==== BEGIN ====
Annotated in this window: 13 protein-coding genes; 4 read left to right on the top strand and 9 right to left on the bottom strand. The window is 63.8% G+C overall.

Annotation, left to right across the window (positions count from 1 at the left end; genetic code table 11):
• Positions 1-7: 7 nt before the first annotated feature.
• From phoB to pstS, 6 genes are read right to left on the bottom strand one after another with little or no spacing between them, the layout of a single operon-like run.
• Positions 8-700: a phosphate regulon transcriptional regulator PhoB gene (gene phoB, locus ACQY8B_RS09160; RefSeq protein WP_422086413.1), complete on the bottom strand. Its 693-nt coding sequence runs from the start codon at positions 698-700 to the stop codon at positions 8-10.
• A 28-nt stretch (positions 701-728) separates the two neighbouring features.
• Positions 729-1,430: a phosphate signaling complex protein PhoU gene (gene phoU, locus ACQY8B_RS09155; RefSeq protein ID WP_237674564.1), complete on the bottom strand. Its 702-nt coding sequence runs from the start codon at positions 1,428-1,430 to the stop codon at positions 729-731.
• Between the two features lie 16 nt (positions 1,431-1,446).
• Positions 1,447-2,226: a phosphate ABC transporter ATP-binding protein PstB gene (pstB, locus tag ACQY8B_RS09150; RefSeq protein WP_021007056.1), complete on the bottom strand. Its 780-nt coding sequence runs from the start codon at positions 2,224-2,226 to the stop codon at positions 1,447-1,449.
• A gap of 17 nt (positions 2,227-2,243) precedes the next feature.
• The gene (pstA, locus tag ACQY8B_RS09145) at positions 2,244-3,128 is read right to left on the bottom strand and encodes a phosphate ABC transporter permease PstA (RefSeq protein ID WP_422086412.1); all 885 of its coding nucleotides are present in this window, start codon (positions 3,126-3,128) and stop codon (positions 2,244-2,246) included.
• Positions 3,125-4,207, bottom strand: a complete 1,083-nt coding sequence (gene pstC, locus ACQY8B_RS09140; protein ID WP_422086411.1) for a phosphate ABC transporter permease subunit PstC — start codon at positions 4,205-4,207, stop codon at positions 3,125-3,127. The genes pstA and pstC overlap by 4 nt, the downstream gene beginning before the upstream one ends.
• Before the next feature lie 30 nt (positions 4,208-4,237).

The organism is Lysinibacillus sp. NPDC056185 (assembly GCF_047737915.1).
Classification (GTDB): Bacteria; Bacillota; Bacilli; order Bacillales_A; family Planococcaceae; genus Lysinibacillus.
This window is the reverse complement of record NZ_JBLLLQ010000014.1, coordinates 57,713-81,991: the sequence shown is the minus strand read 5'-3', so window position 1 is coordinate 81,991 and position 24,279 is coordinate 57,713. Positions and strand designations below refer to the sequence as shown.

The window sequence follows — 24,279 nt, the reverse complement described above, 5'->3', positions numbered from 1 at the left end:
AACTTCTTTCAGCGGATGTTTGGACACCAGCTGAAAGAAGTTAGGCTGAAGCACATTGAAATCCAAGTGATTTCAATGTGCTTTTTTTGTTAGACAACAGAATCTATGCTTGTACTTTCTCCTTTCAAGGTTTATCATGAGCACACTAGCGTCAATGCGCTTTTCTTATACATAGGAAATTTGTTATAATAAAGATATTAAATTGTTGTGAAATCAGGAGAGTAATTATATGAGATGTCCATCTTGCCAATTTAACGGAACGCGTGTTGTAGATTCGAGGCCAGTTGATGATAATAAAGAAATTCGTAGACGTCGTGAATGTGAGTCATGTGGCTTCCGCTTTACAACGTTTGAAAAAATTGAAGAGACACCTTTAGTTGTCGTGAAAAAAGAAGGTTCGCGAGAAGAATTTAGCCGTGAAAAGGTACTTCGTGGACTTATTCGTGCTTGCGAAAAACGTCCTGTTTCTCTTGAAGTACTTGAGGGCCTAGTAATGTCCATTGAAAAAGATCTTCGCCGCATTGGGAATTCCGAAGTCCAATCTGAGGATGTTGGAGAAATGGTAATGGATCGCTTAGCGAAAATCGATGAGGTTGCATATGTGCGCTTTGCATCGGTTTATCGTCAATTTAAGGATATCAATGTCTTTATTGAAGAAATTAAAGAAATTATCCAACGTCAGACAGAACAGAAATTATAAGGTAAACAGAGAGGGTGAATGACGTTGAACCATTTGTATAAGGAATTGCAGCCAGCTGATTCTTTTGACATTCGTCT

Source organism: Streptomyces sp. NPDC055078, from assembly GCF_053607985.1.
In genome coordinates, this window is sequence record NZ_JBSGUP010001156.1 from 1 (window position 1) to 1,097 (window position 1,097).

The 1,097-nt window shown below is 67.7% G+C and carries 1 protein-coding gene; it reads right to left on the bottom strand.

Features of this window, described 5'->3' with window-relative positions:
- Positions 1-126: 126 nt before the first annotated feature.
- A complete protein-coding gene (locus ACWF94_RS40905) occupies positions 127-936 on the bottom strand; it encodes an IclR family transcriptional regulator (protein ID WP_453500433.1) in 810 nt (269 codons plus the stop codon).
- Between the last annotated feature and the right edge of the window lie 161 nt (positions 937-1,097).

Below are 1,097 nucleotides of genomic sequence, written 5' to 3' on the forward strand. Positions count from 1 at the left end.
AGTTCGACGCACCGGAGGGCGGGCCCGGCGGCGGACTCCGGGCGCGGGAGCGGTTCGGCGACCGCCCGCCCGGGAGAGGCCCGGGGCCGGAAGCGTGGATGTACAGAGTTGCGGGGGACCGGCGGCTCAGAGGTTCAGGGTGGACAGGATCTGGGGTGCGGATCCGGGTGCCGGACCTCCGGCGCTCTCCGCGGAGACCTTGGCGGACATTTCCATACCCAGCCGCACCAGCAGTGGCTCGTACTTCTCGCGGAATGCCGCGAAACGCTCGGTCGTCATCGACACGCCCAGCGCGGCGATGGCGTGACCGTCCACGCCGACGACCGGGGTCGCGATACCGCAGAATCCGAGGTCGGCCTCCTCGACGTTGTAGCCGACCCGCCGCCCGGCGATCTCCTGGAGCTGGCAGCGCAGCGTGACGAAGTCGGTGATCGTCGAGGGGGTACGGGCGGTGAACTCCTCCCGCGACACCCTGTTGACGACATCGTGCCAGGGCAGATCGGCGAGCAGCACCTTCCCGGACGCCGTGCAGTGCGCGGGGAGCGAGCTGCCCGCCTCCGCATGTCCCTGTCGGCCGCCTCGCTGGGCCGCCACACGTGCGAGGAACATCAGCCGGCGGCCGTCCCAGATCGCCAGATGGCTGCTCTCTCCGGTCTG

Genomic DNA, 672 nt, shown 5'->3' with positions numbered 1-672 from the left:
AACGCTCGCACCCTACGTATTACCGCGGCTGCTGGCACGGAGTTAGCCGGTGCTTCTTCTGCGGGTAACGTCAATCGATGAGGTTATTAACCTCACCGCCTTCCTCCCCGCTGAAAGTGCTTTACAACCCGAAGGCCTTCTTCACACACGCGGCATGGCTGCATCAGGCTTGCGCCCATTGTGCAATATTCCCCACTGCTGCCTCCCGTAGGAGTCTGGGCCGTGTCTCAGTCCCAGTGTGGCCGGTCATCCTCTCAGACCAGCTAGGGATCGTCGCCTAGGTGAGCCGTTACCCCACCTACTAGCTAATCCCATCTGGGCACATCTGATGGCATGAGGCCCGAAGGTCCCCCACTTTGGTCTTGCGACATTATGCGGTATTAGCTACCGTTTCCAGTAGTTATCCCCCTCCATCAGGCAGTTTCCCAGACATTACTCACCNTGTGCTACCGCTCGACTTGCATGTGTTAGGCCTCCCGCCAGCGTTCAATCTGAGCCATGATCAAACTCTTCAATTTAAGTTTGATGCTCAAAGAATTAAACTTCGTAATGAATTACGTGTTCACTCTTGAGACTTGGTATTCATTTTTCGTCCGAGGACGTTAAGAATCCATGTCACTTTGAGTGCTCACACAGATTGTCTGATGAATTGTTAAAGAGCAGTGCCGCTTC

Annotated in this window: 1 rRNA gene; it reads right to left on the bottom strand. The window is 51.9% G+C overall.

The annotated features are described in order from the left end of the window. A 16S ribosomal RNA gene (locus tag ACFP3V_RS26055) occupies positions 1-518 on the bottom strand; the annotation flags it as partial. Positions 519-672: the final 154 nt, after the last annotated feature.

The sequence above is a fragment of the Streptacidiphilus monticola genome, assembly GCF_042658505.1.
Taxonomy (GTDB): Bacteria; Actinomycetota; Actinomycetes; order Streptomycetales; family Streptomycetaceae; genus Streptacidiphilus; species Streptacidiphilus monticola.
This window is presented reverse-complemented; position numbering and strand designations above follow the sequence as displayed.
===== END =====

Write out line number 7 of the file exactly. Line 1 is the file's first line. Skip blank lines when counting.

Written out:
• Positions 729-1,430: a phosphate signaling complex protein PhoU gene (gene phoU, locus ACQY8B_RS09155; RefSeq protein ID WP_237674564.1), complete on the bottom strand. Its 702-nt coding sequence runs from the start codon at positions 1,428-1,430 to the stop codon at positions 729-731.